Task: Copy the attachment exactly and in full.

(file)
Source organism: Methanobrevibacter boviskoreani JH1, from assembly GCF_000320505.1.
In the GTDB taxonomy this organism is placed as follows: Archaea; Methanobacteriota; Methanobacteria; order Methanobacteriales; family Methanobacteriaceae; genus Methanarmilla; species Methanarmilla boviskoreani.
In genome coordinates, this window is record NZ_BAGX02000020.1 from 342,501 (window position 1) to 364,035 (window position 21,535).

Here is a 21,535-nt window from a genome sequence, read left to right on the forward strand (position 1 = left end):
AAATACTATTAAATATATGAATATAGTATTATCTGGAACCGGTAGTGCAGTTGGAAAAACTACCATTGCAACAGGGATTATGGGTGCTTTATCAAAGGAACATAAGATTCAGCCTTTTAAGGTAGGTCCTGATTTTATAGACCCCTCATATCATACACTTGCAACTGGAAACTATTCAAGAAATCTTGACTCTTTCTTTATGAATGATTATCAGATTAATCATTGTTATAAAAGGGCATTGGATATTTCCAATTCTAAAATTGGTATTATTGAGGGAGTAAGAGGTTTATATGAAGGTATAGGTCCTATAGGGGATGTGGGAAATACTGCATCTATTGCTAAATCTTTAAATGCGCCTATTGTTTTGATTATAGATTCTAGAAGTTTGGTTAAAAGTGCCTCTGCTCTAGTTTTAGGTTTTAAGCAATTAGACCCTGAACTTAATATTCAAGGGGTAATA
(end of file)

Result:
Source organism: Methanobrevibacter boviskoreani JH1, from assembly GCF_000320505.1.
In the GTDB taxonomy this organism is placed as follows: Archaea; Methanobacteriota; Methanobacteria; order Methanobacteriales; family Methanobacteriaceae; genus Methanarmilla; species Methanarmilla boviskoreani.
In genome coordinates, this window is record NZ_BAGX02000020.1 from 342,501 (window position 1) to 364,035 (window position 21,535).

Here is a 21,535-nt window from a genome sequence, read left to right on the forward strand (position 1 = left end):
AAATACTATTAAATATATGAATATAGTATTATCTGGAACCGGTAGTGCAGTTGGAAAAACTACCATTGCAACAGGGATTATGGGTGCTTTATCAAAGGAACATAAGATTCAGCCTTTTAAGGTAGGTCCTGATTTTATAGACCCCTCATATCATACACTTGCAACTGGAAACTATTCAAGAAATCTTGACTCTTTCTTTATGAATGATTATCAGATTAATCATTGTTATAAAAGGGCATTGGATATTTCCAATTCTAAAATTGGTATTATTGAGGGAGTAAGAGGTTTATATGAAGGTATAGGTCCTATAGGGGATGTGGGAAATACTGCATCTATTGCTAAATCTTTAAATGCGCCTATTGTTTTGATTATAGATTCTAGAAGTTTGGTTAAAAGTGCCTCTGCTCTAGTTTTAGGTTTTAAGCAATTAGACCCTGAACTTAATATTCAAGGGGTAATA